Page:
Award-winning and bestselling illustrator and author Lee Bermejo gives us a sneak peak and his upcoming series, "Suiciders."
How long has this series been in the works?
Uh, oh my god, wow, well I had the, not exactly the same idea but it had a lot of the elements and some of the same characters. I talked about this more than ten years ago when I was still working at Wildstorm. So, it’s been a long time, a very long time, and you know it’s come together in different iterations but, yeah, it’s been a while.
Can you talk about the Suiciders themselves and the sport you’ve created?
I feel like the story itself is really a story about this city. The series itself, I’d like it to be more like Sin City in the sense that you have this place, and this place has a certain set of rules, and you can tell a variety of stories within these rules. But this place, New Angeles, is built in Los Angeles 30 years after a huge earthquake, and I wanted to create this kind of sport that was also their biggest source of entertainment that would allow me to draw some kind of fun things and at the same time maybe make a little commentary on things actually going on right now, that people actually like to watch. A lot of people seem to like to watch beheading videos and really disturbing stuff, so watching two guys kill each other like the Romans used to do doesn’t seem too farfetched. Well, hopefully not hitting people over the head with that kind of message. You’re also doing it purely for entertainment factor, but since I’m first and foremost an artist I also want to draw stuff that appeals to me. So you have the chance to draw these armored guys going at it.
What types of battles can readers look forward to seeing?
That’s the thing, it really isn’t totally focused on battles. It’s going to be very much a story about these two men, their lives. You’ve got this one character The Saint, who is the best of the best, and his life starts to unravel. You find out he’s got some dirty secrets locked in the closet that start to come out. You have this other immigrant character who essentially wants to be The Saint. Wants to be the best of the best. So he comes to this new world hoping to make his dreams come true. So it follows the lives of both of these men as both of them figure out what it’s all about.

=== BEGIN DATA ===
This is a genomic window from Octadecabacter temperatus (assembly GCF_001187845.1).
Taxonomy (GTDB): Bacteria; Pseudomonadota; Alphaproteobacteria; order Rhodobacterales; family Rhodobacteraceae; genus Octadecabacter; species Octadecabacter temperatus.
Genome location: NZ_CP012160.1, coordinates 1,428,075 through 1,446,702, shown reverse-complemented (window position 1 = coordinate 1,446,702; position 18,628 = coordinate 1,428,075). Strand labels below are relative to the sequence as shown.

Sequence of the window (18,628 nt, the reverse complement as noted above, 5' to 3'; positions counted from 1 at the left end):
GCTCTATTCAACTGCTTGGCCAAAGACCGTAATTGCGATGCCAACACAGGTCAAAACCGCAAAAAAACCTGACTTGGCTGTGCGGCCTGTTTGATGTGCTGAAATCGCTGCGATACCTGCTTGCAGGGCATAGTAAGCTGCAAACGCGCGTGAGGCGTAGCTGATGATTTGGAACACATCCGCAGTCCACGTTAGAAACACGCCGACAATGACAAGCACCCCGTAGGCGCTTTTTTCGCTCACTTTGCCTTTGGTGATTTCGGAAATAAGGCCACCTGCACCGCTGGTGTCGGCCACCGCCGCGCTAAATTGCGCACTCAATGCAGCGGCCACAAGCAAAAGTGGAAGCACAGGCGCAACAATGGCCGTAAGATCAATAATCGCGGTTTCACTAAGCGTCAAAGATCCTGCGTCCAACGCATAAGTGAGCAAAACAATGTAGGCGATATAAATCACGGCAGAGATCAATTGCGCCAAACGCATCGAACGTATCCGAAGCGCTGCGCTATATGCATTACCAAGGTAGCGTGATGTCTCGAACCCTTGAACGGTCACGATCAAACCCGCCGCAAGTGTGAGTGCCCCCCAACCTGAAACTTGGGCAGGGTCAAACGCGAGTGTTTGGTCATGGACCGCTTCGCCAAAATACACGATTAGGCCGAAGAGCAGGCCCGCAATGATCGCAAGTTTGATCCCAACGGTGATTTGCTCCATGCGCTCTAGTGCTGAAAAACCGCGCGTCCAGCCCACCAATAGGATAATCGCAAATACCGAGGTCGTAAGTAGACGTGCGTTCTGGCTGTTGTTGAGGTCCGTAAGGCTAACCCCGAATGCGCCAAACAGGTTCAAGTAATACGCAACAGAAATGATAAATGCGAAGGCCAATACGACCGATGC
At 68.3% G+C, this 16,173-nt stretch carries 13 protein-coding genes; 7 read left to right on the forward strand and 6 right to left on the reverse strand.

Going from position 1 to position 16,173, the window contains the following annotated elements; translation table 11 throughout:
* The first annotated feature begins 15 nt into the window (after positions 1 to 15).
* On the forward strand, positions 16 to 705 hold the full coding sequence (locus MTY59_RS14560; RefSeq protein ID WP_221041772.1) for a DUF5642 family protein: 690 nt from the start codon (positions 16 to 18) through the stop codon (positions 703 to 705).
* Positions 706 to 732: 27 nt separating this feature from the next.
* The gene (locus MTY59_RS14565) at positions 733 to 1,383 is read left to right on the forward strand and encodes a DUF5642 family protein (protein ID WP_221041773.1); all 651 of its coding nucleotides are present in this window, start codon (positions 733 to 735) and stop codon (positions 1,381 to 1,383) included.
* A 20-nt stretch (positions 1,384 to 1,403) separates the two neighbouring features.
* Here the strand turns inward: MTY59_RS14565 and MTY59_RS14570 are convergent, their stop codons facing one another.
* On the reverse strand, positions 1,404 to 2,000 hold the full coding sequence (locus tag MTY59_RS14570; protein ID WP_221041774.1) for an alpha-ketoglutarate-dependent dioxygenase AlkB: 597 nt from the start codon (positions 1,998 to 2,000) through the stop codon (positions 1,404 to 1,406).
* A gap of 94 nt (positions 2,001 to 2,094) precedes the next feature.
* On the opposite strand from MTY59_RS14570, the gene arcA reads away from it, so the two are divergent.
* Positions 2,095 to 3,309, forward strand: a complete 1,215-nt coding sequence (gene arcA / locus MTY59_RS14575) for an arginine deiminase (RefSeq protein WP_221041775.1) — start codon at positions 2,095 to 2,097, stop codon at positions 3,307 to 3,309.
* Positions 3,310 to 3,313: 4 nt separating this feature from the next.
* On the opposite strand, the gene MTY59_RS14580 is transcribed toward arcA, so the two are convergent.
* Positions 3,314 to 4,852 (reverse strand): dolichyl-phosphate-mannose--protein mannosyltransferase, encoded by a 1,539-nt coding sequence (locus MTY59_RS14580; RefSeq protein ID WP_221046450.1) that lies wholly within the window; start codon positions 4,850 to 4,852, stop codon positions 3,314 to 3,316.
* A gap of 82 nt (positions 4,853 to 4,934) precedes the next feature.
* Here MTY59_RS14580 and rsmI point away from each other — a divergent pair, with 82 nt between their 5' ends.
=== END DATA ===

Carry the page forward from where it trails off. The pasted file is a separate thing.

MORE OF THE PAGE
If you could compare The Saint to any sports icon, who would you choose?
That’s a really good question. I’d like to say someone like David Beckham, I think that David Beckham seems to be a pretty stand-up guy. Essentially the trappings are the same: On the outside David Beckham looks like a perfect human specimen. He’s amazingly good at what he does, he’s fantastic looking, you have all these elements that make him magnetic and you put them into a soup and you get this athletic, international superstar. He goes almost even beyond that. So yeah, Beckham is probably a good comparison.
SUICIDERS is set in the post-apocalyptic city of New Angeles, and the story itself was reminiscent of The Running Man. Were there any stories that inspired you while working on this?
Oh yeah, most definitely. I love 80s sci-fi movies like Road Warrior, Escape from New York, but even a movie like Children of Men I think—that’s an amazing movie, one of my favorites—that certainly was big. Specifically in terms of making the world not too different from what we know, a movie like Mad Max where everybody becomes these biker punks with shaved heads and Mohawks, the world I wanted to depict was a lot more relatable to our own. Which I think Children of Men does really well.